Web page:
Top 10 Songs by America

America helped define soft rock in the ’70s.

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While soft rock was booming and a number of bands were trying their hand at the subgenre, America—Dewey Bunnell, Dan Peek, and Gerry Beckley—stood out from the pack with some of the most stellar harmonies of the era. Their sense of arrangement was bar none and several of their songs— “Horse With No Name” and “Ventura Highway” to name a couple—have gone to be classics.

Below, we’re going through the three-piece’s (and eventual duo after Peek left the group) best work, mostly from the ’70s and early ’80s. From “Can’t Fall Asleep to a Lullabye” to “Sister Golden Hair,” find 10 of the greatest America songs below.

1. “Can’t Fall Asleep To A Lullabye”

“Can’t Fall Asleep To A Lullabye,” isn’t one of America’s most well-known songs, however with a cameo from Journey’s Steve Perry, it deserves a spot on this list. Another notable aspect of this song is that Billy Mumy, who played Will in the 1960s TV series Lost In Space, is credited as a co-writer. It’s a strange group of collaborators but they ultimately produced a killer song.

2. “You Can Do Magic”

“You Can Do Magic” was recorded after Peek left the band in the late ’70s. It was a bridge between their sound in the ’70s and what the duo would go on to produce in the following decade. It’s a standout on their View From The Ground album.

3. “I Need You”

Getting into more classic America tunes, “I Need You” was the second single on the band’s debut album, behind “A Horse With No Name.” All three members’ tight harmonies can be heard on this lush track.

4. “Today’s The Day”

“Today’s The Day” closed out the ’70s for America. Their last big hit in the decade, this track is yacht rock perfection. The song is featured on their album Hideaway, which would become their last to be recorded as a trio.

5. “Daisy Jane”

“Daisy Jane” has long been a fan favorite America song. They sing in the piano-led ballad, Like the star above me I know / Because when the sky is bright / Everything’s all right. With “Daisy Jane” leading the way, the group clinched one of their most commercially successful albums, Hearts.

6. “Ventura Highway”

“Ventura Highway” is America’s version of “go west, young man.” They sing, You’re gonna go I know
‘Cause the free wind is blowing through your hair / And the days surround your daylight there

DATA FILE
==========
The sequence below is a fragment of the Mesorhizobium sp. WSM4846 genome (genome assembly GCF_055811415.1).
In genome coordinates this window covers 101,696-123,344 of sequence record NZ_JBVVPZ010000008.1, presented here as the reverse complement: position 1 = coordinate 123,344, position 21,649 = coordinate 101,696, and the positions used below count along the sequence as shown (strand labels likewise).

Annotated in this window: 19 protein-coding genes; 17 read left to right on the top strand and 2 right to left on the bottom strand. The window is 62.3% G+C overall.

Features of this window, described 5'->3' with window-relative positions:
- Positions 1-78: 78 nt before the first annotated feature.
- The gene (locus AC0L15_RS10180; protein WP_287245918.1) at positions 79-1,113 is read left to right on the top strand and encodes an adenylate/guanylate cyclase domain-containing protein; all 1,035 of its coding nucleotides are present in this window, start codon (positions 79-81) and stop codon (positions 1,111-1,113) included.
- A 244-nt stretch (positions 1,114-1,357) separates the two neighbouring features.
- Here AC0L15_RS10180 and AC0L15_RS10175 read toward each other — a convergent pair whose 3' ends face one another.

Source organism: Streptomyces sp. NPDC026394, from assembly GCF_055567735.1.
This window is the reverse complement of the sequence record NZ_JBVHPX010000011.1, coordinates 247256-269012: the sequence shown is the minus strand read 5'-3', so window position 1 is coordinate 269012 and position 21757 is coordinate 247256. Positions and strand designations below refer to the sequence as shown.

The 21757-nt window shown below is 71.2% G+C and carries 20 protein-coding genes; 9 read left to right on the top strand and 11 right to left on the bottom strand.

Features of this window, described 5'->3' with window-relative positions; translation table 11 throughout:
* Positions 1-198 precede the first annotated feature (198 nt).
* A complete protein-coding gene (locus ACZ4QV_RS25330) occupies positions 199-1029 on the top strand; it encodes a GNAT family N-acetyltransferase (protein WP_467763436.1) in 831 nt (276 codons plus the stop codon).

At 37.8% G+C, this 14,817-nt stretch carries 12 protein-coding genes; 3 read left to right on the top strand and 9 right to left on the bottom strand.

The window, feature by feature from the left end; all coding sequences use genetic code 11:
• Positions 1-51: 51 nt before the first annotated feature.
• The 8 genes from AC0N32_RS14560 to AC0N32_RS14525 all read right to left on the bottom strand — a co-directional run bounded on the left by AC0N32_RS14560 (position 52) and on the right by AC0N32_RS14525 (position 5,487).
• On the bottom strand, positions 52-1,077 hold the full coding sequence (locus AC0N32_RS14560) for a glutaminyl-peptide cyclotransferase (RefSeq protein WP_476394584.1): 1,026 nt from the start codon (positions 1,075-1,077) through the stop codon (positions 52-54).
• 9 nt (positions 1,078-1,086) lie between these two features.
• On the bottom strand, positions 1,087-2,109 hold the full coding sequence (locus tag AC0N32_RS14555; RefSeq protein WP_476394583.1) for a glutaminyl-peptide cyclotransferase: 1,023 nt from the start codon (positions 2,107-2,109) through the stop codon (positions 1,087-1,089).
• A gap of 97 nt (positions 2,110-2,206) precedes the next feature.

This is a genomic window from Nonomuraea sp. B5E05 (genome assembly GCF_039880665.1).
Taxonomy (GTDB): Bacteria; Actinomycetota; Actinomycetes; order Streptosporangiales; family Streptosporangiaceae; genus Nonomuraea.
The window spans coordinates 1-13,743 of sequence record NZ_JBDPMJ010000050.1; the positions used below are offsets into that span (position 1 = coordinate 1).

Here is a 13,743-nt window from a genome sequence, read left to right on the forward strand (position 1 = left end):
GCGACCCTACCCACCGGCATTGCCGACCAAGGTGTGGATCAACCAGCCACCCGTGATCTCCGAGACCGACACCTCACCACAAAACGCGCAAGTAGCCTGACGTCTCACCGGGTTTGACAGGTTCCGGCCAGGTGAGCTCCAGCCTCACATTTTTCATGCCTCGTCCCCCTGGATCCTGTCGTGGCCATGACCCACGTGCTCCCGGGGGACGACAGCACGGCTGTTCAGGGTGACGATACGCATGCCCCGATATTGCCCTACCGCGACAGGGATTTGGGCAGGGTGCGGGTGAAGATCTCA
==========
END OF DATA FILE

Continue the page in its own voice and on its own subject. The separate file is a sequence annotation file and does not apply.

— sonically welcoming the listener to the sun-soaked roads of California.

Bunnell once said, “I remember vividly having this mental picture of the stretch of the coastline traveling with my family when I was younger. Ventura Highway itself, there is no such beast, what I was really trying to depict was the Pacific Coast Highway, Highway 1, which goes up to the town of Ventura.”

7. “Lonely People”

In an interview, Peek described “Lonely People” as a response to The Beatles’ “Eleanor Rigby.” When listening to the song, the comparison is not hard to miss. The lyrics read This is for all the lonely people / Thinkin’ that life has passed them by / Don’t give up until you drink from the silver cup. “Lonely People” peaked at No. 5 on the Billboard Hot 100 charts in 1974.

8. “Tin Man”

Referencing pop culture again, America nods to The Wizard of Oz in “Tin Man.” The song became a huge hit for the band, reaching No. 4 on the Billboard charts. The iconic chorus reads, But Oz never did give nothing to the Tin Man / That he didn’t, didn’t already have / And ’cause never was the reason for the evening / Or the tropic of Sir Galahad.

9. “A Horse With No Name”

“A Horse With No Name,” served as America’s first single. It flew to the No. 1 spot on the Billboard Hot 100 charts—one of two chart-toppers for the group throughout their career. As a testament to how impressive it was that America earned a No. 1 song on their first release: Bruce Springsteen, Bob Dylan, and Creedence Clearwater Revival are just a few rock staples that have never earned a No. 1.

10. “Sister Golden Hair”

According to Beckley, “Sister Golden Hair” was inspired by Jackson Browne. He once said, “[Jackson Browne] has a knack, an ability to put words to music, that is much more like the L.A. approach to just genuine observation as opposed to simplifying it down to its bare essentials.” The song earned the band their second No. 1.

Photo by Michael Putland/Getty Images

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